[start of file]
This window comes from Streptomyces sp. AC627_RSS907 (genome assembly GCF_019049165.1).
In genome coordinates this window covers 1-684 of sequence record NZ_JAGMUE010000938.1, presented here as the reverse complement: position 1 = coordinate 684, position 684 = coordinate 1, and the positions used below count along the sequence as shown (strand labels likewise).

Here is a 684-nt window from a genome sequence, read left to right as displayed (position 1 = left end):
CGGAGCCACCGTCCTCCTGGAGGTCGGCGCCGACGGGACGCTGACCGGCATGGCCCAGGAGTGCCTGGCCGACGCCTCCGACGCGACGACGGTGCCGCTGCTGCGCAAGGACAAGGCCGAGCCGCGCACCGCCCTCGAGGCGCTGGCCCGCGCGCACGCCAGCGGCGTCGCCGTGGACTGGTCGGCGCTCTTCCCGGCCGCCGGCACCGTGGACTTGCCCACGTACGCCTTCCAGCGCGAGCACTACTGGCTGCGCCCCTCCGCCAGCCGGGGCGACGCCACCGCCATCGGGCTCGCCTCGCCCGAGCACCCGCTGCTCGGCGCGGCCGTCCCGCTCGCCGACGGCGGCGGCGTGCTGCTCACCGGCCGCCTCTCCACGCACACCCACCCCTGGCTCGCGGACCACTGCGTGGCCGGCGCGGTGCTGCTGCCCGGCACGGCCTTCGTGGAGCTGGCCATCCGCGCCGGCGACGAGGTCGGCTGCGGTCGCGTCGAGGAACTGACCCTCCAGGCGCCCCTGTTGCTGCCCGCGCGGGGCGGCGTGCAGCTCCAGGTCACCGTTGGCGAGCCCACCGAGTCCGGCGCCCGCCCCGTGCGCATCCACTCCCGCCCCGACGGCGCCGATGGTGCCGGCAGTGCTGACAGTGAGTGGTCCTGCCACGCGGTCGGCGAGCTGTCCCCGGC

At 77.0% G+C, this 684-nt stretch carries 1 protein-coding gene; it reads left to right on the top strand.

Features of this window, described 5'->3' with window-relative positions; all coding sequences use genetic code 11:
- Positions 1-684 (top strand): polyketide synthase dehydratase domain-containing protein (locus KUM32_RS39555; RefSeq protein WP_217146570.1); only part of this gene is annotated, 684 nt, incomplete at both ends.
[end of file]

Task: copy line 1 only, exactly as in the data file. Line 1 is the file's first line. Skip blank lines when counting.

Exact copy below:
This window comes from Streptomyces sp. AC627_RSS907 (genome assembly GCF_019049165.1).